-né- In August i86i-1 wrote another novel for the
Some d^S^and ^^ щ^ ft was a short story? about Qne
volume in length, and was called The Struggles
of Brown, Jones, and Robinson. In this I attempted
a style for which I certainly was not qualified,
and to which I never had again recourse. It was
meant to be funny, was full of slang, and was
intended as a satire on the ways of trade. Still
I think that there is some good fun in it, but I
have heard no one else express such an opinion.
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Spectrum roman and italic.
general publishing. But it is not without faults. The f ligatures are
too narrow (the fact that the letters are tied at the top is no reason
for reducing the space between the uprights). That can be toler¬
ated. So can the narrow cross-over W - though it is not so easy to
accept it in the italic. It is the non-lining numerals which are hard
to take-cramped and diminished, looking as though they belong
to a type two sizes smaller. Van Krimpen gave no explanation fot
this curious departure from normal proportion. It was certainly
not an accident: the numerals were included on his original draw¬
ing of the lowercase alphabet. An alternative set of numerals, in
natural scale with the lowercase, is certainly desirable.
The Sheldon design was Van Krimpen's response to a com¬
mission from the University Press at Oxford in 1947 for a type to
be made in 7 point and used for the composition of an octavo
Bible, the text to be in two columns. He decided to make the
lowercase unusually large and to centre it on the body, shorten¬
ing the descenders and ascenders considerably. This, he thought,
CHAPTER 1 have been before me in Jerusalem: yea, my
heart had great experience of wisdom and
THE words of the Preacher, the son of knowledge.
David, king in Jerusalem. 17 And I gave my heart to know wisdom,
2 Vanity of vanities, saith the Preach- and to know madness and folly: I per¬
ei-, vanity of vanities; all is vanity. ceived that this also is vexation of spirit.
3 What profit hath a man of all his labour 18 For in much wisdom is much grief: and
which he taketh under the sun! he that increaseth knowledge increaseth
4 One generation passeth away, and another sorrow.
generation cometh: but the earth abideth _0 „_._„ .
lor ever. LHAf 'tK 2
5 The sun also ariseth, and the sun goeth T SAID in mine heart, Go to now, I will
down, and hasteth to his place where he I prove thee with mirth, therefore enjoy
arose. JL pleasure: and, behold, this also is vanity.
6 The wind goeth toward the south, and 2 I said of laughter, It is mad: and of mirth,
turneth about unto the north; it whirleth What doeth it?
about continually, and the wind returneth 3 I sought in mine heart to give myself un-
again according to his circuits. to wine, yet acquainting mine heart with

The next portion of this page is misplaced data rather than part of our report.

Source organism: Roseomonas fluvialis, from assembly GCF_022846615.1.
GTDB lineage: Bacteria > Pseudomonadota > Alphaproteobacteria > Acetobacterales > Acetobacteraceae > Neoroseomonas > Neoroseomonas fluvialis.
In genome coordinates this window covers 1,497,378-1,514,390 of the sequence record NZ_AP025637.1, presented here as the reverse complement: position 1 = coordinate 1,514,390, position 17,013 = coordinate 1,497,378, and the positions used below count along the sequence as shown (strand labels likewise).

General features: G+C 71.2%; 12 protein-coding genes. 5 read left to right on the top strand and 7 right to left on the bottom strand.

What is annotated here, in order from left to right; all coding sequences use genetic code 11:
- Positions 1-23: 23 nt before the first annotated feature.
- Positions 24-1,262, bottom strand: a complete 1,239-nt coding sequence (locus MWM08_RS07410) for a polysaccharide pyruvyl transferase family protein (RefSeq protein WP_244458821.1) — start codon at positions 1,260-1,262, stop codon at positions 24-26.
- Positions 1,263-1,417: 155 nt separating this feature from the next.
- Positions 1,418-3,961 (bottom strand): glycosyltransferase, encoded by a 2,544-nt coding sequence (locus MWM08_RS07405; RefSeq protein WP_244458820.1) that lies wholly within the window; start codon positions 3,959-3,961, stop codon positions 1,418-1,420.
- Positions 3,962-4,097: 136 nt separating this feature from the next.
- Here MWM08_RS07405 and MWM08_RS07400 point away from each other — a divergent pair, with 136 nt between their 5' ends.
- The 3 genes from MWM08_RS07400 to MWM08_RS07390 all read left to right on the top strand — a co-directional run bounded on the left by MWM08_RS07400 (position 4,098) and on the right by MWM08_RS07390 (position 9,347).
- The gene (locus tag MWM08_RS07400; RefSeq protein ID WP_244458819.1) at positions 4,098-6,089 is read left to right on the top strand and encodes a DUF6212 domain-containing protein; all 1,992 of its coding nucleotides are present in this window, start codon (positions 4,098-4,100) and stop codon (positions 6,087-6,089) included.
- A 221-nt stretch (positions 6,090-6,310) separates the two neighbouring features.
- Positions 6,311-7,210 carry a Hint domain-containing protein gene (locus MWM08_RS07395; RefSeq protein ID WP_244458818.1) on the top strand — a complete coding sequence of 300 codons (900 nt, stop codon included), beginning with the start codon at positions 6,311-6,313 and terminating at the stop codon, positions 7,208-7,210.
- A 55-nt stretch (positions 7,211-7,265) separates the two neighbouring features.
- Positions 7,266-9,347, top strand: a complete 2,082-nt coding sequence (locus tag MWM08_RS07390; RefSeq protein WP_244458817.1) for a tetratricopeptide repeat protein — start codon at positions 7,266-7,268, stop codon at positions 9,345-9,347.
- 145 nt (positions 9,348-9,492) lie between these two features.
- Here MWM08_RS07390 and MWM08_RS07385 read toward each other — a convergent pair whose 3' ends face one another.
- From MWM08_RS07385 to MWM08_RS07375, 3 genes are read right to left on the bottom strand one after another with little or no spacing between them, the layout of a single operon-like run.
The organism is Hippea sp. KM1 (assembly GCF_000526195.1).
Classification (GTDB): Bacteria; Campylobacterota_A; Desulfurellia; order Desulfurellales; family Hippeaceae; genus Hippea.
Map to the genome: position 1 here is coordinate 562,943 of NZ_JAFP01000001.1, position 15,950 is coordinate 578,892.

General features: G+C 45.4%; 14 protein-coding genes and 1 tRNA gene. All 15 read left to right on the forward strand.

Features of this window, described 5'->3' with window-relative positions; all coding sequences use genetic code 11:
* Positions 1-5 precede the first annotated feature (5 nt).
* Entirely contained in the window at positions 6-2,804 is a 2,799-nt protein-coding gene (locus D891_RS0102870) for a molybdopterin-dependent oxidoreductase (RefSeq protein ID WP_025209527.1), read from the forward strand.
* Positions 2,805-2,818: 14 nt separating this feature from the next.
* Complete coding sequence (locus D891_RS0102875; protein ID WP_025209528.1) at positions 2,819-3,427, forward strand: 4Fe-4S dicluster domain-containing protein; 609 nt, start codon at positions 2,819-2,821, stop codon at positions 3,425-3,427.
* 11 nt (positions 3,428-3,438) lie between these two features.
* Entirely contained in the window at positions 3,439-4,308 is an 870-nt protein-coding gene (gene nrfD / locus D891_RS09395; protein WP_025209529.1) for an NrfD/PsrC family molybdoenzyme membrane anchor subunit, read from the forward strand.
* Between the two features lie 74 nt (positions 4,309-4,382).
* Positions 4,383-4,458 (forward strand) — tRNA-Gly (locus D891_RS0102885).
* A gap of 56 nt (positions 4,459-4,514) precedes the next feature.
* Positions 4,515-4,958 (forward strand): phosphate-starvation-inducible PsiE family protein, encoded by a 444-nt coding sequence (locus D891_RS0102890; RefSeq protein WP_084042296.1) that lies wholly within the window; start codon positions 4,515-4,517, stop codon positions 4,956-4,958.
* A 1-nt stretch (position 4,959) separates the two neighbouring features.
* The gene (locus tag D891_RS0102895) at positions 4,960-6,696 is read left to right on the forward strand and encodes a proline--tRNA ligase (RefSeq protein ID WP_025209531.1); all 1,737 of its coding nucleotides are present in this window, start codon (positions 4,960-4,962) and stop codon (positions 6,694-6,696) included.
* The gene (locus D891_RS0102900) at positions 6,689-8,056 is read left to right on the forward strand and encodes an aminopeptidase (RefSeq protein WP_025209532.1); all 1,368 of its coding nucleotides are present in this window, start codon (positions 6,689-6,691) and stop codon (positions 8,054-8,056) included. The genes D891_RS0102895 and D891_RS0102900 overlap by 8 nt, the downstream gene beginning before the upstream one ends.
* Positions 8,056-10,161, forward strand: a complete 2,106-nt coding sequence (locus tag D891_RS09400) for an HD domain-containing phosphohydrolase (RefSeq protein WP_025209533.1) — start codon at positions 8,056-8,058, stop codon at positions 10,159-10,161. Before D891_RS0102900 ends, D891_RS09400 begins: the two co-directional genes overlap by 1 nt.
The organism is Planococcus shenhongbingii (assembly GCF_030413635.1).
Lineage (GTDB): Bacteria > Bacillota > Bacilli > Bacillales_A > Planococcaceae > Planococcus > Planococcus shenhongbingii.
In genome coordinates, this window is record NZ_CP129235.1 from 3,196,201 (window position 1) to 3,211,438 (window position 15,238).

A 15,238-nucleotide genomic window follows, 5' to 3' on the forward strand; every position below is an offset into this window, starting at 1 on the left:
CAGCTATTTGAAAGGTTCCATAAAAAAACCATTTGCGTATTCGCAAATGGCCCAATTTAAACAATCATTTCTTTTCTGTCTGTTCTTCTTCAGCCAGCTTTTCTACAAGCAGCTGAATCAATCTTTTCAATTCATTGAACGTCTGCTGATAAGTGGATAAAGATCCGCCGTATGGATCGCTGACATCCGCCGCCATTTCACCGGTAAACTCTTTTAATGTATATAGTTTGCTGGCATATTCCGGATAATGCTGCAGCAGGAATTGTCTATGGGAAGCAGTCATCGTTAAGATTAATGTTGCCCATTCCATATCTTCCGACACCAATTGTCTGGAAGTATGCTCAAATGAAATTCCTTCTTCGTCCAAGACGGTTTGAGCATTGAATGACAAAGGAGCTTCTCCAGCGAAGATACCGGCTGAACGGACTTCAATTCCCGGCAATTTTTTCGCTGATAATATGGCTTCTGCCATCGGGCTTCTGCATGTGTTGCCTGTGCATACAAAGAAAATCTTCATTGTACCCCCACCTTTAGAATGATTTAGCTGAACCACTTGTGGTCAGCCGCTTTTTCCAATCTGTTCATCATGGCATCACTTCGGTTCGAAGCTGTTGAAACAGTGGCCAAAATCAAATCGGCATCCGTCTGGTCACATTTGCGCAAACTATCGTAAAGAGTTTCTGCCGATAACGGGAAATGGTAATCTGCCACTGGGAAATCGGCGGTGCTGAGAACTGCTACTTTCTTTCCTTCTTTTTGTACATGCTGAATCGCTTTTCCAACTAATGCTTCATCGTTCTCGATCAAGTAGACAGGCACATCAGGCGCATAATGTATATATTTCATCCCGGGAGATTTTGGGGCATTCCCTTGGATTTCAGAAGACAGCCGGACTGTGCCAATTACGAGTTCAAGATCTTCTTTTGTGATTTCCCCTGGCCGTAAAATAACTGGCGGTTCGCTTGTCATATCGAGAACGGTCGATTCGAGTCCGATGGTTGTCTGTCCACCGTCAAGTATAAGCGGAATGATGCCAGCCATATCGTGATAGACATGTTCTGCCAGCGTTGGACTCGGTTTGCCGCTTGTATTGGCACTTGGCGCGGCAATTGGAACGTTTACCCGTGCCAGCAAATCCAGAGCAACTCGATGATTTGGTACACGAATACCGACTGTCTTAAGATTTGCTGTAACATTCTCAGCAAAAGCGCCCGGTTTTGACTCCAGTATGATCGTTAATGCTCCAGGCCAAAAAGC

7 All the rivers run into the sea; yet the wisdom; and to lay hold on folly, till I
sea is not full; unto the place from whence might see what was that good for the sons
the rivers come, thither they return again, of men, which they should do under the
8 All things are full of labour; man cannot heaven all the days of their life.
utter it: the eye is not satisfied with see- 4 I made me great works; I builded me
ing, nor the ear filled with hearing. houses; I planted me vineyards:
Sheldon roman and italic.
By courtesy of the Univctsity Press, Oxford.
was better than reducing the descenders only. With some per¬
sonal experience of designing types much smaller than 7 point I
can assert with some confidence that Van Krimpen was wrong in
his premise. The channel of white between lines of type is an
indispensible aid to the reader's eye in its traverse across the page
or column. The channel is composed of the space below the letter
m in line 1 and above the m in line 2.. If the lowercase letters are
enlarged too much the reduction of the channel width will be
detrimental to the reading process; and in a fairly narrow column
the space between the lines may even be less than the average
space between the words, still further disturbing the texture of
the setting. Paradoxically, Sheldon would be easier to read if the
lowercase letters were a little smaller.
The unnatural shortness of the ascenders is another reason
why the Sheldon type is less effective than Van Krimpen intended.
Ascenders are more important than descenders to the reader's
comprehension of the text. The letters g, p and q may have their
descenders shortened and yet not be confused with other letters;
j and y with shortened descenders can be prevented from looking
like i and v by careful designing; but the ascender parts of h and 1
are essential to their identity and cannot be reduced without
seriously affecting their natural appearance and that of the words
in which they occur.
The italic which Van Krimpen designed in 1949 as a companion See page 108
for the Romanee roman is not entirely satisfactory in that role. As
he wrote himself: 'I am afraid that, despite the fact that the roman
and italic are undeniably by the same hand, the distance of
twenty years between the coming into existence of the one and
the other in a way tells.' (His English is awkward but the meaning
is clear enough.) Once again the contrast in colour and texture
between the generous roman and the narrow italic is too great.